Gaddy v. Terex Corporation et al
OPINION AND ORDER denying without prejudice Defendants Terex Corporation, Terex Utilities, Inc., and Terex South Dakota, Inc.'s Motion In Limine No. 4 to Exclude the Testimony of Greg Homiller 413 to Defendants' right to object to designations of Mr. Homiller's deposition testimony. Signed by Judge William S. Duffey, Jr on 4/10/18. (ddm)
IN THE UNITED STATES DISTRICT COURT
FOR THE NORTHERN DISTRICT OF GEORGIA
TEREX CORPORATION, TEREX
SOUTH DAKOTA, INC., and
TEREX UTILITIES, INC.,
OPINION AND ORDER
This matter is before the Court on Defendants Terex Corporation, Terex
Utilities, Inc., and Terex South Dakota, Inc.’s (“Terex SD”) (collectively,
“Defendants” or “Terex”) Motion In Limine No. 4 to Exclude the Testimony of
Greg Homiller  (the “Motion”).
Defendants seek to exclude the testimony of Plaintiff’s fact witness,1 Greg
Homiller, a former employee of Asplundh Tree Expert Company (“Asplundh”).
Defendants contend that, based on Mr. Homiller’s statements made during his
August 12, 2016, deposition, the Court should exclude any testimony from Mr.
Homiller because any statements he may offer will “lack  foundation, [be]
premised on hearsay, constitute inadmissible opinion testimony, and  generally
relate to matters beyond his personal knowledge.” ( at 3). Without much
specificity, Defendants assert a number of topics that they contend Mr. Homiller
may attempt to offer but about which he should not be permitted to testify,
1. Testimony regarding alleged incidents of cracking and costs
incurred by Asplundh;
2. Speculative testimony regarding the corporate decision-making of
Asplundh and the practices and habits of Asplundh employees as
they related to Terex products;
3. Hearsay statements from Terex employees;
4. “Opinion” testimony regarding the dangers of cracking;
The Consolidated Pretrial Order  lists Mr. Homiller as a fact witness,
and his testimony apparently will be presented through his deposition. ( at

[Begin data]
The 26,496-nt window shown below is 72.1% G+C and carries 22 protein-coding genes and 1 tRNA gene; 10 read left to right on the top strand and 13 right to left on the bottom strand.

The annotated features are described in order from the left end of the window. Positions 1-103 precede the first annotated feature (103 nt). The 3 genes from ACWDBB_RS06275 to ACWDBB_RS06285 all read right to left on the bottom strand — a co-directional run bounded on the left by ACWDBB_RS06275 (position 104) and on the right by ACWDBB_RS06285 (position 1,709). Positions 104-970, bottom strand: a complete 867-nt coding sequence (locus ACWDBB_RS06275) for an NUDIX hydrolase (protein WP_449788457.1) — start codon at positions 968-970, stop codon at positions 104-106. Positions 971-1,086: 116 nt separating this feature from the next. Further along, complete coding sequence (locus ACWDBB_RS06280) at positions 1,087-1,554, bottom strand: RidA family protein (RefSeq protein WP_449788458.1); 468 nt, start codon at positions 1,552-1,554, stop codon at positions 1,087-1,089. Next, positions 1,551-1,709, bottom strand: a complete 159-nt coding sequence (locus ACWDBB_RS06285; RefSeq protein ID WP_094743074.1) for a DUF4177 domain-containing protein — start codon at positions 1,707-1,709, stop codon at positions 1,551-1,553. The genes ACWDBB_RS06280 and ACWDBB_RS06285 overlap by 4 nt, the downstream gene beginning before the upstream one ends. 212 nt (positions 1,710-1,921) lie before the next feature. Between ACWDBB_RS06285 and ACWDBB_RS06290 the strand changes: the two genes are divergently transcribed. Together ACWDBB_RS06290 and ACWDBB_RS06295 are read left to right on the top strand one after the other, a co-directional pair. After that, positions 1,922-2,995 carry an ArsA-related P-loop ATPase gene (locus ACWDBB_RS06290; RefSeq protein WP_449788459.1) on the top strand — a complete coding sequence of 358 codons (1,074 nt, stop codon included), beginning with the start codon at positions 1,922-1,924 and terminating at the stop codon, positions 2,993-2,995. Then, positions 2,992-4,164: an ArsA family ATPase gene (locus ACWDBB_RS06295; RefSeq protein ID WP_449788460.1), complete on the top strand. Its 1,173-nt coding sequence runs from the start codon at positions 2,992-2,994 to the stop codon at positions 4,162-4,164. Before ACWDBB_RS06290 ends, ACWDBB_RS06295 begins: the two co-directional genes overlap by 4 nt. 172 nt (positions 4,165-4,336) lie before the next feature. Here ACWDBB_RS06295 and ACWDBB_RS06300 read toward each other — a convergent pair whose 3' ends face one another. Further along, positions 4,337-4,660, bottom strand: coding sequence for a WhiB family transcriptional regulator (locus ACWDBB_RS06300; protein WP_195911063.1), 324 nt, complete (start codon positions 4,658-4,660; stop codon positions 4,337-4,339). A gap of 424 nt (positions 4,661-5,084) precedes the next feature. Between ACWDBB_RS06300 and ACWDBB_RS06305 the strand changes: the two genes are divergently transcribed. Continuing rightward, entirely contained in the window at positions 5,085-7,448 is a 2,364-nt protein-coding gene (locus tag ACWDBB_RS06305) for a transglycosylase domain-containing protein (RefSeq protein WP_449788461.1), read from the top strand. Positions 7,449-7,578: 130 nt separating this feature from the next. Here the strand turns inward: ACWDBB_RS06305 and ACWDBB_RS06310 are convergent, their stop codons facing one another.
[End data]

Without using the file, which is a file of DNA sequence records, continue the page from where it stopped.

5. Testimony regarding reports, recalls, and other documents
allegedly generated by Asplundh;
6. Mr. Homiller’s August 3, 2016, affidavit regarding his
employment experience while at Asplundh; and
7. Any argument that Defendants’ counsel acted improperly or
(Id. at 9-21).
Plaintiff opposes the Motion—arguing that Mr. Homiller is “among the most
informed fact witnesses in this case.” ( at 6). Plaintiff states that “[d]uring
his time at Asplundh, [Mr.] Homiller had significant interaction with the pre-2004
Terex XT bucket truck booms and regularly dealt with them for the last 16 years of
his career.” (Id. at 7). Mr. Homiller “interacted with  ‘thousands’ of Terex XT
booms that Asplundh purchased.” (Id. at 8). Plaintiff notes further that, during his
time at Asplundh, Mr. Homiller observed cracking in both the Z887 Area, the
upper elbow of the XT booms, and Z1290 Area, the area of the XT booms that
cracked in this case. Plaintiff also argues that Mr. Homiller is qualified because
“one of the many hats he wore at Asplundh was running the inspection
department” and that “[h]e was the ‘point of contact’” when Asplundh employees
discovered damage on the XT trucks. (Id. at 7). Plaintiff concludes that, “[i]f
Terex continues to believe that some specific passages of [Mr. Homiller’s]
deposition are inadmissible, they can object to those passages when and if Mr.
Gaddy designates them for trial.” (Id. at 11).
The Federal Rules of Evidence dictate when a lay witness is qualified to